Arnhem Land is a land of sweeping stillness.
Vast. Remote. Untouched. It is defined by its rugged coastlines, forests, savanna woodlands, rivers, and rocky escarpments.
Despite its immense size, it is a place either unknown to or forgotten about by most Australians. It is an extraordinary place to experience, but also an extraordinary place to practise medicine.
I work in the west Arnhem coastal community of Maningrida, 500km east of Darwin. It is the largest remote Aboriginal community in the Northern Territory, with a population that peaked at around 4000 during the wet season this year (which includes the outstations). Maningrida was initially set up as a trading post in 1949. The welfare and assimilation policies of the government at the time effectively brought together many surrounding clans to the settlement. The Kunibidji people are the traditional owners of the land in which Maningrida is located, who call the place Manayingkarirra, the name of a spring near the barge landing.
The health clinic in Maningrida services the people in the town and the surrounding outstations. It is staffed by general practitioners, remote area nurses, a midwife, Aboriginal health practitioners, and local community workers. It is visited by allied health professionals such as physiotherapists and optometrists, and by some specialists such as cardiologists and gynaecologists. When it is not possible to address a health issue in the community, people fly to Darwin.
Maningrida is a place of considerable disease burden. It has the highest known rates of rheumatic heart disease in the world. Tuberculosis remains a significant problem. Rates of chronic conditions such type 2 diabetes, chronic kidney disease, and ischaemic heart disease are high.
The work, predictably, is seldom easy. The clinic is busy. The decision making involved in day-to-day practice is often complex. But to me and every other GP doing the same, it’s hard to imagine doing anything else.
It is said so often it almost sounds cliché, but there is nothing quite like rural generalism. I heard it so often throughout medical school that it began to sound like propaganda, but experiencing it myself, I see there was no exaggeration. Rural generalism is taking your own wrist x-ray series one minute, then thrombolysing a STEMI the next. Managing a complex diabetic patient, then draining an abscess in the next room.
It is being a jack of all trades and being given the ability to reach your full potential as a clinician. Learning to think laterally. It is reasonable to say that every facet of medicine offers ongoing learning, but the knowledge gained every day in this environment is both rich and endlessly engrossing. But it is always a relief to know that nobody expects you to know everything, or do everything, and Darwin Hospital is but a Careflight away! (Weather permitting.)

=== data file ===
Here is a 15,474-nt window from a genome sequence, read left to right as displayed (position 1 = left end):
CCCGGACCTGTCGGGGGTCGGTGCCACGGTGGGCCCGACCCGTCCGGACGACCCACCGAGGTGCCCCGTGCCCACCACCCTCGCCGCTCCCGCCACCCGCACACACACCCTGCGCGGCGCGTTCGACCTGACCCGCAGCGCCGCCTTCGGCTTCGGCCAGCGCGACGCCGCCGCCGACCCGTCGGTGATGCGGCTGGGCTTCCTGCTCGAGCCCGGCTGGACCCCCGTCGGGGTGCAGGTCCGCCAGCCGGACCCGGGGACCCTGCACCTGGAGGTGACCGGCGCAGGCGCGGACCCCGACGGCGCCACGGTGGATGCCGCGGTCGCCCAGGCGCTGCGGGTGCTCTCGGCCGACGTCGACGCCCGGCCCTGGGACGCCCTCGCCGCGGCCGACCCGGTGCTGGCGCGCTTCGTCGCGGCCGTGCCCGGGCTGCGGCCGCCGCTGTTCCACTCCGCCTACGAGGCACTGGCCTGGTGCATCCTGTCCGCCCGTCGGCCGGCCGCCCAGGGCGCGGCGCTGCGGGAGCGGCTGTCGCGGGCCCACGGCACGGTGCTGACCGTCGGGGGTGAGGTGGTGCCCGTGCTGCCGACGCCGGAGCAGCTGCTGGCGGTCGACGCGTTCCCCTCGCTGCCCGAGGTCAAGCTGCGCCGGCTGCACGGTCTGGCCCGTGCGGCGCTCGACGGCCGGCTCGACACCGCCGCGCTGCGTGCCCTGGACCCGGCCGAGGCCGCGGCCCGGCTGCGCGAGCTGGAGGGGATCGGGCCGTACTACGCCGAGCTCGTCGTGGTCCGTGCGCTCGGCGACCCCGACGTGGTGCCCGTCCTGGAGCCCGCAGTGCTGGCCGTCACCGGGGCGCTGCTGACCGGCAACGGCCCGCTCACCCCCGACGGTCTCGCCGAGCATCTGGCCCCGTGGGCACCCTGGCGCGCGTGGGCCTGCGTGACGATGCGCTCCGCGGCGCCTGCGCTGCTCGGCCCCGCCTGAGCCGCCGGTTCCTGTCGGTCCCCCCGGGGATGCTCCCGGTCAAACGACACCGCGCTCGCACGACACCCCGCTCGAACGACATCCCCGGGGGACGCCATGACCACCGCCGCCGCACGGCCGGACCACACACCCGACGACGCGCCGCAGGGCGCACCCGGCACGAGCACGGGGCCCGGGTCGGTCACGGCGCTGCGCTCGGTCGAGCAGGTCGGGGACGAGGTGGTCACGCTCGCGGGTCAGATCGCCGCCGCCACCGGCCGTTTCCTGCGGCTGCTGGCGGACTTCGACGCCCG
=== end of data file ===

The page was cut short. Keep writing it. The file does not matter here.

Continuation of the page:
Rural generalism in the setting of a remote Aboriginal community is particularly special. Working in Arnhem Land means having the privilege to bear witness every day to the world’s oldest continuous culture, passed down over 60,000 years. To listen to language – remarkably, Maningrida is believed to be one of the most linguistically diverse places in the world per capita – and to hear stories.
The stories are the best part. Hearing what patients caught while out fishing or hunting over the weekend, or how one of the traditional healers has been helping them recently, or learning about their family history, or simply what their favourite movies are, is a daily reminder of why I felt drawn to such a people-oriented speciality from my earliest days of medical school. It is a joy and a pleasure.
Sometimes, of course, these stories are of a sad or troubling nature. Such stories are the most difficult but also the most important ones to listen to.
This work entails getting an incomparable insight into the concept of social determinants of health and being humbled to learn where you truly sit in the bigger picture. Confronting your own preconceived ideas of how change should occur. Being persistently frustrated by bureaucratic inadequacies and political ignorance. The issues pertaining to this community, like so many others, are clearly complex. It is challenging.
This job involves operating in a genuine team environment, alongside your fellow GPs, RANs, AHPs, and local community workers, who all have valuable wisdom and experience to share, and whose talents and dedication are humbling. Suffice to say this kind of work is not suited to those who prefer working in silos! You also need a tolerance for colourful personalities …
What this kind of work ultimately results in (if you let it) is your own personal development, in communication skills, advocacy skills, patience and more.
These experiences are further enriched, to me, by occurring in the Northern Territory. I was born and grew up in Far North Queensland, which no doubt confers an advantage, but the climate of the Top End is still impressive and not for the faint of heart. There are six seasons by the calendar of the Traditional Owners, though only two by the local Balanda (non-Aboriginal) people: Wet and Dry.
The Wet is a time of humidity, lushness and spectacular thunderstorms. (For a devout storm-lover like myself, it is heaven.) But just when it starts to feel like too much, the Dry arrives, and with it, endless blue skies, mild evenings, and dragonflies. Magic.
No job is ever perfect, and no place is ever perfect. However, the truth is that living and working in the remote NT is a deeply moving and rewarding adventure, one that I am incredibly grateful for and only wish that everyone could experience. The medicine, the natural beauty, and the people inspire me every day.